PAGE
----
APPELLATE COURT OF ILLINOIS, FIRST DISTRICT, THIRD DIVISION
September 30, 1996
STEPHEN STERN AND CATHERINE HARTH, PLAINTIFFS-APPELLANTS,
NORWEST MORTGAGE, INC., DEFENDANT-APPELLEE.
Appeal from the Circuit Court of Cook County. Honorable Albert Green, Judge Presiding.
The Honorable Justice Greiman delivered the opinion of the court: Tully, P.j., and Gallagher, J., concur.
The opinion of the court was delivered by: Greiman
JUSTICE GREIMAN delivered the opinion of the court:
Plaintiffs, Stephen Stern and his wife Catherine Harth, (plaintiffs or Stern), filed a class action against defendant, Norwest Mortgage, Inc. (defendant or Norwest), in the circuit court of Cook County. Plaintiffs allege that defendant (1) violated the Illinois Mortgage Escrow Account Act (Act) (765 ILCS 910/1 et seq. (West 1992)) by charging them and others similarly situated an "escrow waiver fee," and (2) misrepresented the provisions of the Act in violation of the Illinois Consumer Fraud and Deceptive Business Practices Act (Consumer Fraud Act). 815 ILCS 505/2 (West 1992).
Defendant filed a motion to dismiss pursuant to section 2-615 of the Code of Civil Procedure (735 ILCS 5/2-615 (West 1992)) in which it maintained that plaintiffs' complaint failed to state a cause of action, because (1) the "escrow waiver fee" was permitted by the Act, or, alternatively, (2) the Act was preempted by federal law, and (3) plaintiffs' construction of the Act renders it unconstitutionally vague.
The trial court granted defendant's motion to dismiss and plaintiffs appeal, raising issues as to whether: (1) the Act permits a lender to charge an "escrow waiver fee" if a borrower elects to post an interest-bearing time deposit (certificate of deposit) with the lender instead of establishing a tax escrow account; (2) Norwest violated the Consumer Fraud Act by representing to plaintiffs that they were required to pay the escrow waiver fee; (3) the Act is preempted by the federal Depository Institutions Deregulation and Monetary Control Act of 1980 (DIDMCA) (12 U.S.C. sec. 1735f (1994)); and (4) plaintiffs' construction of the Act renders it unconstitutionally vague.
We reverse as to the defendant's right to impose an escrow waiver fee and affirm on the failure to state a cause of action under the Consumer Fraud Act.
The Act provides in relevant part:
"When the mortgage is reduced to 65% of its original amount by payments of the borrower, timely made according to the provisions of the loan agreement secured by the mortgage, and the borrower is otherwise not in default on the loan agreement, the mortgage lender must notify the borrower that he may terminate such escrow account or that he may elect to continue it until he requests a termination thereof, or until the mortgage is paid in full, whichever occurs first." 765 ILCS 910/5 (West 1992).
The Act further provides that at any time during the term of the loan "in lieu of the mortgage lender establishing an escrow account or an escrow-like arrangement, a borrower may pledge an interest bearing time deposit with the mortgage lender in an amount sufficient to secure the payment of anticipated taxes." 765 ILCS 910/6 (West 1992).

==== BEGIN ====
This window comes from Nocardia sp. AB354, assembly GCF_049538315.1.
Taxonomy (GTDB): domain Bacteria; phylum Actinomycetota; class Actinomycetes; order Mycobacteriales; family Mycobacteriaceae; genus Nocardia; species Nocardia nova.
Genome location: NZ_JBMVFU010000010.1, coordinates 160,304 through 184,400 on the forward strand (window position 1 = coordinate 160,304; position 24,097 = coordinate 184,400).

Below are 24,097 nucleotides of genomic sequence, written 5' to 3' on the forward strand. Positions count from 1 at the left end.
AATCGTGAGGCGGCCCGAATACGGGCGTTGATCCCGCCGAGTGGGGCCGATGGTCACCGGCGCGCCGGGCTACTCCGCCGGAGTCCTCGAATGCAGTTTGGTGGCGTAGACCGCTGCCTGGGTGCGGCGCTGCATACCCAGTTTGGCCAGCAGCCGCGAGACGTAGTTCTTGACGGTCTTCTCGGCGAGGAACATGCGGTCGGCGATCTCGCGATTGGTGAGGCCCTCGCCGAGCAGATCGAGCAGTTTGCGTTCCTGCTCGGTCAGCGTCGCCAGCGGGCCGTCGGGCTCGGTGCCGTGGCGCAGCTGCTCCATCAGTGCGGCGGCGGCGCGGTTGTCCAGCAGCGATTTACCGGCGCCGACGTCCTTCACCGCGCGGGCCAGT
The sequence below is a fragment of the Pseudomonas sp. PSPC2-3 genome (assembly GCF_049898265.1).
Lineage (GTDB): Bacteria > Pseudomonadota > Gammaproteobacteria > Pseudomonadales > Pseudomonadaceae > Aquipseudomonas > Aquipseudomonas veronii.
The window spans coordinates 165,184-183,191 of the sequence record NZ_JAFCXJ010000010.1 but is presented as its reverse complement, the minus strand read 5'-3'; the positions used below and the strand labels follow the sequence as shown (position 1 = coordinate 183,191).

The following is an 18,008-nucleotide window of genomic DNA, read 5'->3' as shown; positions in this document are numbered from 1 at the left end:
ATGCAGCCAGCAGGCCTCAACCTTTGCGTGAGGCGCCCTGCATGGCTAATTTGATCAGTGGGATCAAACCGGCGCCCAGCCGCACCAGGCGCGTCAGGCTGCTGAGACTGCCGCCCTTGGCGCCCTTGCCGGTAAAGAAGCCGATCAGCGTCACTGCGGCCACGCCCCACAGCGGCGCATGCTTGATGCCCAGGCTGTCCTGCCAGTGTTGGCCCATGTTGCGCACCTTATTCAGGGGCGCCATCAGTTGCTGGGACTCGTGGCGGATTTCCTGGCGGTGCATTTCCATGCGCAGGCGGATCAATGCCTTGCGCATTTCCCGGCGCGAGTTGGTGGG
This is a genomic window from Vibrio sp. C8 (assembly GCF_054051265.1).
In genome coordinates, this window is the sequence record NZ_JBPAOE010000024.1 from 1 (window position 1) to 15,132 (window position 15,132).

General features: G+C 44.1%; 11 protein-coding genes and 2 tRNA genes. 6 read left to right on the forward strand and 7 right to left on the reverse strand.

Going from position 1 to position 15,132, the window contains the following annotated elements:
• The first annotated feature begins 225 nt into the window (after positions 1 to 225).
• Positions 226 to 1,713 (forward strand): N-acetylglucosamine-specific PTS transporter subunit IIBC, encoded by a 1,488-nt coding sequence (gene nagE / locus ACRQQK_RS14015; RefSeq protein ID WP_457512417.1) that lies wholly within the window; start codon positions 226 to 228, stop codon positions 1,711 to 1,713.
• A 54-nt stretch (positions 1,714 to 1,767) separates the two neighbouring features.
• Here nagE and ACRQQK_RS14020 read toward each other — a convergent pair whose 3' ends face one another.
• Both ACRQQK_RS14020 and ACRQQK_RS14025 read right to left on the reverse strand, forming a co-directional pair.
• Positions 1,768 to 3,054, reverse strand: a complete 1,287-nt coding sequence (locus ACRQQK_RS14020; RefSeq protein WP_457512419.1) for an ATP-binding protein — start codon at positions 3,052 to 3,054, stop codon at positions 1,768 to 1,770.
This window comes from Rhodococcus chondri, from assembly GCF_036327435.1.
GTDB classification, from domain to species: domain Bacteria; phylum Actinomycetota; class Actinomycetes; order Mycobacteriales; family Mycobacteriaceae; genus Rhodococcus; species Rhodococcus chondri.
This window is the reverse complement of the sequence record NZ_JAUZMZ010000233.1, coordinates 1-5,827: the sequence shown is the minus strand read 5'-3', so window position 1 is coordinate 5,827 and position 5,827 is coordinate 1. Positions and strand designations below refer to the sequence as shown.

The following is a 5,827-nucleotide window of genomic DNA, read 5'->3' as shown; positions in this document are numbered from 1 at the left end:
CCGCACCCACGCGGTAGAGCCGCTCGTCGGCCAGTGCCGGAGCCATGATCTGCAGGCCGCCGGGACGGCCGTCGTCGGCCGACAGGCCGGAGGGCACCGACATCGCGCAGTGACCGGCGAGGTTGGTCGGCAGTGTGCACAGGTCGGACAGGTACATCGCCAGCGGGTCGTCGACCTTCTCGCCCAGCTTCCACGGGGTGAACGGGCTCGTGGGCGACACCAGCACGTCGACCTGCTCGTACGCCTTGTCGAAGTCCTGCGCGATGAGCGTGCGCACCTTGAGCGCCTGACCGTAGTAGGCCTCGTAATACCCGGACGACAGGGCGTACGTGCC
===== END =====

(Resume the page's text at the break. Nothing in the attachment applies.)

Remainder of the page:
In July of 1992, plaintiffs obtained a mortgage loan from Norwest in order to purchase a single-family home in Chicago. Plaintiffs chose to exercise the option of pledging a certificate of deposit sufficient to cover the anticipated taxes.
Norwest, however, informed plaintiffs that they would be charged a "one-time service fee" equal to .25% of the principal amount of the loan ($492.50) should they exercise this option. Plaintiffs paid this charge and closed the transaction. Soon thereafter they brought a class action against Norwest.
In reviewing motions to dismiss, this court determines the matter de novo. Crespo v. Weber Stephen Products Co., 275 Ill. App. 3d 638, 212 Ill. Dec. 1, 656 N.E.2d 154 (1995). The complaint may only be dismissed if there are no set of facts that can be proven that state a cause of action. Doe v. Calumet City, 161 Ill. 2d 374, 385, 204 Ill. Dec. 274, 641 N.E.2d 498 (1994).
The question before us is one of statutory interpretation. The fundamental canon of construction is to ascertain and give effect to the intention of the legislature. Varelis v. Northwestern Memorial Hospital, 167 Ill. 2d 449, 454, 212 Ill. Dec. 652, 657 N.E.2d 997 (1995). Courts will look first to the words of the statute; the language used by the legislature being the best indication of legislative intent. Kirwan v. Welch, 133 Ill. 2d 163, 165, 139 Ill. Dec. 836, 549 N.E.2d 348 (1989). To determine the meaning of the statute, it must be read in its entirety and should not be construed so as to render any of its parts superfluous or meaningless. Kraft, Inc. v. Edgar, 138 Ill. 2d 178, 149 Ill. Dec. 286, 561 N.E.2d 656 (1990). When the statutory language is clear, no resort to other tools of interpretation is necessary. Henry v. St. John's Hospital, 138 Ill. 2d 533, 541, 150 Ill. Dec. 523, 563 N.E.2d 410 (1990). Moreover, courts should not, under the guise of statutory construction, add requirements or impose limitations that are inconsistent with the plain meaning of the enactment. People ex rel. LeGout v. Decker, 146 Ill. 2d 389, 394, 166 Ill. Dec. 928, 586 N.E.2d 1257 (1992).